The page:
Instant Messaging/Text Messaging Harassment

Kids may send hateful or threatening messages to other kids, without realizing that while not said in real life, unkind or threatening messages are hurtful and very serious.

Warning wars – Many Internet Service Providers offer a way of “telling on” a user who is saying inappropriate things. Kids often engage in “warning wars” which can lead to kicking someone offline for a period of time. While this should be a security tool, kids sometimes use the Warn button as a game or prank.

A kid/teen may create a screen name that is very similar to another kid’s name. The name may have an additional “i” or one less “e”. They may use this name to say inappropriate things to other users while posing as the other person.

Text wars or text attacks are when kids gang up on the victim, sending thousands of text-messages to the victims cell phone or other mobile device. The victim is then faced with a huge cell phone bill and angry parents.  Kids send death threats using IM and text-messaging as well as photos/videos (see below)

 

Interactive Gaming

Many kids today are playing interactive games on gaming devices such as X-Box Live and Sony Play Station 2 Network. These gaming devices allow your child to communicate by chat and live Internet phone with anyone they find themselves matched with in a game online. Sometimes the kids verbally abuse the other kids, using threats and lewd language. Sometimes they take it further, by locking them out of games, passing false rumors about them or hacking into their accounts.

 

Internet Polling

Who’s Hot? Who’s Not? Who is the biggest slut in the sixth grade? These types of questions run rampant on the Internet polls; all created by yours truly – kids and teens. Such questions are often very offensive to others and are yet another way that kids can “bully” other kids online.

 

Sending Malicious Code

Many kids will send viruses, spyware and hacking programs to their victims. They do this to either destroy their computers or spy on their victim. Trojan Horse programs allow the cyberbully to control their victim’s computer remote control, and can be used to erase the hard drive of the victim.

 

Sending Pictures through E-mail and Cell Phones

There have been cases of teens sending mass e-mails to other users, that include nude or degrading pictures of other teens. Once an e-mail like this is sent, it is passed around to hundreds of other people within hours; there is no way of controlling where it goes.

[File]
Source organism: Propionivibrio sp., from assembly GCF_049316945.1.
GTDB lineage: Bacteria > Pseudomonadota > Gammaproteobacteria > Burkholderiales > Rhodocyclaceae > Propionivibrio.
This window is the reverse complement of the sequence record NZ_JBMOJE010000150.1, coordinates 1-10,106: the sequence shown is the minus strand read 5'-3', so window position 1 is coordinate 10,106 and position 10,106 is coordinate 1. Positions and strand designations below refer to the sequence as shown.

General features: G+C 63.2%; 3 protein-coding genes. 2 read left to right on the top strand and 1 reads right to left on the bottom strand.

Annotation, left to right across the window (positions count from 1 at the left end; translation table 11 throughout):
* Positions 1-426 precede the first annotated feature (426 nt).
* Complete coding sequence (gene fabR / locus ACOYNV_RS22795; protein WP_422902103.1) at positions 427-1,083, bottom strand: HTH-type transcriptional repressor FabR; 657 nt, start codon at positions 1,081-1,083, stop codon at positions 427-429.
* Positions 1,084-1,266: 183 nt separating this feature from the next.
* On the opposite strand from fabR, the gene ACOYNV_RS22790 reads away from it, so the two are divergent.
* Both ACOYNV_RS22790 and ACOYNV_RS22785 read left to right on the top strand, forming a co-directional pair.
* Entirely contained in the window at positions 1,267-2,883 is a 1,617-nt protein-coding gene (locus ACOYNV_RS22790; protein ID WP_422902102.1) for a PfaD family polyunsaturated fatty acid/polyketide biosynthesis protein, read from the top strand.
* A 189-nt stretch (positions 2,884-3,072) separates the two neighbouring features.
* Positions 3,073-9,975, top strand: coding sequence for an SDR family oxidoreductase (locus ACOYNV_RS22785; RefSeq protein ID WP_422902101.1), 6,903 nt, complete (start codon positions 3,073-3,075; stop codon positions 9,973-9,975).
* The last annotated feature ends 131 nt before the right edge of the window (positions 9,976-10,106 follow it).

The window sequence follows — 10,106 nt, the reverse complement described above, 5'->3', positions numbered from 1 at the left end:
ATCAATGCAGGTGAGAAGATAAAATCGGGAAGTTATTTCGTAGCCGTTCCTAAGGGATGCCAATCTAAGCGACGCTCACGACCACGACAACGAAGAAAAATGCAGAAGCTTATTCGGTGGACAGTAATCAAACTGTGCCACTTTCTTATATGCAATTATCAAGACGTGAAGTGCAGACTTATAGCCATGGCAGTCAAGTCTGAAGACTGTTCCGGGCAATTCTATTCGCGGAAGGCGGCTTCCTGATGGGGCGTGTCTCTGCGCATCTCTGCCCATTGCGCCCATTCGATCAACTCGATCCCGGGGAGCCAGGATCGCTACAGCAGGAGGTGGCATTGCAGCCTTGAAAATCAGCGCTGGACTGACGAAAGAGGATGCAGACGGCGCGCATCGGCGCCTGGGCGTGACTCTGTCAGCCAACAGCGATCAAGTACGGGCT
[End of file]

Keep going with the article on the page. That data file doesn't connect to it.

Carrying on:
Many of the newer cell phones allow kids to send pictures to each other. The kids receive the pictures directly on their phones, and may send it to everyone in their address books. After viewing the picture at a Web site, some kids have actually posted these often pornographic pictures on Kazaa and other programs for anyone to download.

Kids often take a picture of someone in a locker room, bathroom or dressing room and post it online or send it to others on cell phones.

 

Sending Porn and Other Junk E-Mail and IMs

Often cyberbullies will sign their victims up for e-mailing and IM marketing lists, lots of them, especially to porn sites. When the victim receives thousands of e-mails from pornographers their parents usually get involved, either blaming them (assuming they have been visiting porn sites) or making them change their e-mail or IM address.

 

Stealing passwords

A kid may steal another child’s password and begin to chat with other people, pretending to be the other kid. He/she may say mean things that offend and anger this person’s friends or even strangers. Meanwhile, they won’t know it is not really that person they are talking to

A kid may also use another kid’s password to change his/her profile to include sexual, racist, and inappropriate things that may attract unwanted attention or offend people

A kid often steals the password and locks the victim out of their own account

Once the password is stolen, hackers may use it to hack into the victim’s computer

 

Web sites

Children used to tease each other in the playground; now they do it on Web sites. Kids sometimes create Web sites that may insult or endanger another child. They create pages specifically designed to insult another kid or group of people.

Kids also post other kids’ personal information and pictures, which put those people at a greater risk of being contacted or found.